Oil prices are set to surge as a bumper crop of corn and wheat supplies are forecast to be cut from the world’s biggest oil producer.
The International Energy Agency expects that a bumper harvest will help to lift prices to $100 a barrel by the end of next year.
The US$10-a-barrel increase is expected to happen in 2019.
That is higher than the $100 price that was forecast for June, and is the highest the IEA has ever seen.
US$9.70 The previous high was in July last year.
Oil is the world market’s No 1 traded commodity.
It is estimated that the world is expected a record $2.5 trillion worth of reserves.
The IEA predicts that if oil prices remain at current levels, there will be a surplus of $3.7 trillion by 2020.
The oil price has been rising steadily since the summer, when it peaked at $100.
On Wednesday, it was $90 a barrel, and $92 by midday on Friday.
It has not budged since then.
But analysts say the fall in oil prices could mean that more corn and other commodities are needed for growing crops, particularly as global demand picks up.
The drop in oil has been especially pronounced in Brazil, where demand for oil has fallen by 80 per cent.
The IMF predicts that Brazil’s agricultural output will fall by about 10 per cent in 2018, compared with a previous projection of about 6 per cent growth.
But a drop in the price of oil could put a dent in that figure.
“The reduction in prices will make a lot of other commodities more expensive, and there will probably be a big fall in prices for food, and then more grain will have to be shipped from the US to the US, to feed the growing US population,” said Oliver Kwan, head of commodity research at IG, a consultancy.
The fall in the oil price is also likely to have an impact on the global food supply chain, with wheat farmers in the US seeing a decline in grain output as well as the supply chain that supplies it.
“That’s the biggest impact.
There are going to be a lot more grains coming into the US because of a fall in supply and demand,” said Mr Kwan.
The impact on corn prices is also not just on the US market.
“If prices go up a lot higher, the corn farmers are going out of business,” he said.
“There are also some big corn exporters in Canada and Australia that are worried.”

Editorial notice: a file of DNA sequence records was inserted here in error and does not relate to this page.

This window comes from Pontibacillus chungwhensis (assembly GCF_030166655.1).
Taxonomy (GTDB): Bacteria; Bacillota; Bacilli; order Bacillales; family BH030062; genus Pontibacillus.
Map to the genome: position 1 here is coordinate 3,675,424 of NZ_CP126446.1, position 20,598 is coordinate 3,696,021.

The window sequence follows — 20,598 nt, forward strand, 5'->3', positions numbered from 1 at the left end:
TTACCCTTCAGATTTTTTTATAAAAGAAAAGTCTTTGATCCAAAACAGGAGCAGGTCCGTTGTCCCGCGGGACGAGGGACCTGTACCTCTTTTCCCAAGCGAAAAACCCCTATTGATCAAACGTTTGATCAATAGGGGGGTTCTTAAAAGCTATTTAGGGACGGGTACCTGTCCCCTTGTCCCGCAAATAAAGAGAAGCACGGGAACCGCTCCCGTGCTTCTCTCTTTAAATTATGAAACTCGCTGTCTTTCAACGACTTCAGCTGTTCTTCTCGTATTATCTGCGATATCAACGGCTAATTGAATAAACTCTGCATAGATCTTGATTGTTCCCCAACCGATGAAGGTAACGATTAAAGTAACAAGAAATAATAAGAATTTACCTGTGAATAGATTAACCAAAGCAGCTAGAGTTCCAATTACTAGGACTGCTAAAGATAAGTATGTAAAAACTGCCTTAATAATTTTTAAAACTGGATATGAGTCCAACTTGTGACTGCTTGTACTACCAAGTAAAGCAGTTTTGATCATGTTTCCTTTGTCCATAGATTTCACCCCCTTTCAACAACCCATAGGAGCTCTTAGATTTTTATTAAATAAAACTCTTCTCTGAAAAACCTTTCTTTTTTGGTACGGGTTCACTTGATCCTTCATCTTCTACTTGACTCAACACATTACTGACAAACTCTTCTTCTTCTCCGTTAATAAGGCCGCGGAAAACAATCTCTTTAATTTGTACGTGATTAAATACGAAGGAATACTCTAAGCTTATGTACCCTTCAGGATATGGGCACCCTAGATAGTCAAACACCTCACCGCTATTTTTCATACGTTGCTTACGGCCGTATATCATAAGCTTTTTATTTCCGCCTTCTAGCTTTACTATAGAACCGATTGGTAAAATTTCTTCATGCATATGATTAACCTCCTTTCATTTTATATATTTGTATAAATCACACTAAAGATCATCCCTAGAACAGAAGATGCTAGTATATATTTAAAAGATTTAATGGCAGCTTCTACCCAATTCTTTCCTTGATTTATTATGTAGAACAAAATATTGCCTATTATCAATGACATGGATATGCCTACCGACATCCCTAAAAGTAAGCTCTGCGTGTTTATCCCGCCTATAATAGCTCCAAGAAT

Mr Kuan said the fall was also likely affecting the rest of the world.
“A lot of people are going back to China, which has some big grain exporters,” he added.
The collapse in oil, along with a fall of the price and supply of wheat, will hit the US and Europe hardest, according to the ICA.
The commodity’s price has fallen from a high of $120 a barrel in June to $80 in early September, before peaking at $90 in mid-September.
It had been trading at $105 a barrel.
It fell to $60 on Friday and was down $5 to $55 by midday.
Brent crude oil, the main crude oil traded on international markets, is trading at around $60 a barrel on Friday, down from its peak of $105 in June.
The falling price of corn will have an immediate impact on people’s food bills.
The price of grain is set at $5 a bushel, which means it costs about $5 more than the price at which corn was first sold in the United States in 1996.
The cost of wheat has also fallen in recent years.
In March, the IFA said the price would fall to $4.30 a bushell.
But by the time grain prices rose to $6.25 a bushe, the difference had increased to about $7.50 a busher.
By the time prices rose again in June, the cost had fallen to $3 a bushet.
“People’s food budgets have been impacted, especially in Europe and the US,” Mr Kwon said.
It was also an opportunity for farmers to save money, as the price had been cut in half.
“When the price drops, farmers have a lot less incentive to save,” he explained.
“You need a lot to go into your crops.
They need to be saved for when the price is higher.”
The IFA also said that the falling price was unlikely to affect people’s ability to feed themselves.
The group forecasts that the price will remain low enough to keep people out of debt, with a net income of $5.7 billion in 2021.
“This will be the first time the price has come down so much, it’s not even the same as it was when it was a lot lower,” Mr Vadnais said.
The global food chain “The global food system is being threatened,” Mr Gomes said.
He said that as a